Machinery made up of multiple parts needs seamless lubrication to safeguard it against the harmful effects of friction. As equipment works, the surfaces of components meet, causing friction that results in wear. As this friction increases, moving parts will start to move slower and negatively impact a machine’s operating performance. Components that become damaged or worn will need replacement or repair at the expense of the companies that depend on them.
Fortunately, a lengthy list of lubricants is available, produced by world-class manufacturers like Shell, Fuchs and Houghton. Two common forms of lubrication are grease and oil. Both products can provide impressive levels of lubrication, but they are suitable for different kinds of application and suit different requirements. In the next sections, we’ll take a closer look at oil and grease, helping enterprises understand which one provides the best solution for their lubrication needs.
Modern oils are typically formulated using either a mineral or synthetic base oil. To help oils perform their roles, an additive package is often included. Additives can suppress or enhance an existing attribute of the base oil or even add an entirely new property.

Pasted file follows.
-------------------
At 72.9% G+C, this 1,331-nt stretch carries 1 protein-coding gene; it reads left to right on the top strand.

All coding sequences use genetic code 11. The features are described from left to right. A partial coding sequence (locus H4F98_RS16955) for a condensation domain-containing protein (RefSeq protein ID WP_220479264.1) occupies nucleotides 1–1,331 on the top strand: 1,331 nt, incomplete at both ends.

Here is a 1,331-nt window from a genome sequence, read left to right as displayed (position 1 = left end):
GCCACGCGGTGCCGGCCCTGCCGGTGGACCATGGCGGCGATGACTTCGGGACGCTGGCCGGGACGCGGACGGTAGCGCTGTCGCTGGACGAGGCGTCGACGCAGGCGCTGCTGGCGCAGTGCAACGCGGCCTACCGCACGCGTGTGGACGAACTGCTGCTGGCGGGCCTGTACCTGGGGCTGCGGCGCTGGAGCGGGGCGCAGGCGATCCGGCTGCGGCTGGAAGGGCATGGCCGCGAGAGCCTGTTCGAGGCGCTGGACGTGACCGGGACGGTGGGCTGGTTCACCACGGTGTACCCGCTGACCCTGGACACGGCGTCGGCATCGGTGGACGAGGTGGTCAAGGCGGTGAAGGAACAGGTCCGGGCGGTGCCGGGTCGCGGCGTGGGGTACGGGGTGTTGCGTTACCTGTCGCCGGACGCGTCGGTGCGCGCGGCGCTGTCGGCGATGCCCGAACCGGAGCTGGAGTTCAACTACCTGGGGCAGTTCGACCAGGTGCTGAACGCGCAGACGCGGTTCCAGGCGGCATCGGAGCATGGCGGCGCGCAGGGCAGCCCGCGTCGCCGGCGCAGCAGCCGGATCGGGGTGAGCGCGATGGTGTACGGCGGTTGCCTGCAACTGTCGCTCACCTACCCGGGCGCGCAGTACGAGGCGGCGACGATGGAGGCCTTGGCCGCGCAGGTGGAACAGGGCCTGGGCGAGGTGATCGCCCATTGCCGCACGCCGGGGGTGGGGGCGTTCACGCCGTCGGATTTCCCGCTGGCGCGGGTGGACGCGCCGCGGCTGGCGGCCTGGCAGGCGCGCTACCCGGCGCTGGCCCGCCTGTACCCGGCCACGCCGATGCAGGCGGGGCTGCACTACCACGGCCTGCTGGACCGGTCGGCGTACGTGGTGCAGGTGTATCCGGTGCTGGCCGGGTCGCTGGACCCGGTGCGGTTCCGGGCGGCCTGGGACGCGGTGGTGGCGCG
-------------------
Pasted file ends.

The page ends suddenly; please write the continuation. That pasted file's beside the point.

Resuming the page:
Oil works to ensure all mechanical parts can move freely and effectively, and that the heat produced during operation by friction is transferred safely. It also filters out unwanted particles and seals parts from harmful corrosives. It has a wide range of applications, from factory machinery and hydraulic systems to the engines in vehicles among many others.
How does grease work?
Grease differs from oil in appearance, taking on a solid or semi solid look and feel. Like oil, it is typically created with a base oil before additives are included. While many of these inclusions will help the grease perform to specific standards, a key additive is a thickener that gives grease its well-known consistency. These thickeners are commonly soaps like bentonite, a kind of clay, or the mineral known as molybdenum.
Greases see common use with gears, tools, bearings and heavy-duty mechanical equipment. For businesses with equipment that requires infrequent lubrication or spends considerable time in storage, grease can be ideal. Low maintenance operations will find that a coat of grease added to equipment before it is stored will ensure it’s ready to operate effectively when it returns to active service.
Using grease has multiple benefits. It has low degradation levels that ensures that continuous applications are unnecessary. This can lower maintenance time, but also lubrication costs for companies. Mechanical equipment that works at a low speed can be well-served with grease, along with machinery operating in extreme temperatures.
When should you choose oil instead of grease?
Oil is advised rather than grease in specific applications and operating conditions. It has greater efficient at transferring heat than grease, and suits systems that require a central oil supply that serves many different components, lubricating them concurrently. Oil is also the best option if equipment needs frequent and seamless lubrication and in mechanical systems are difficult to access and move rapidly.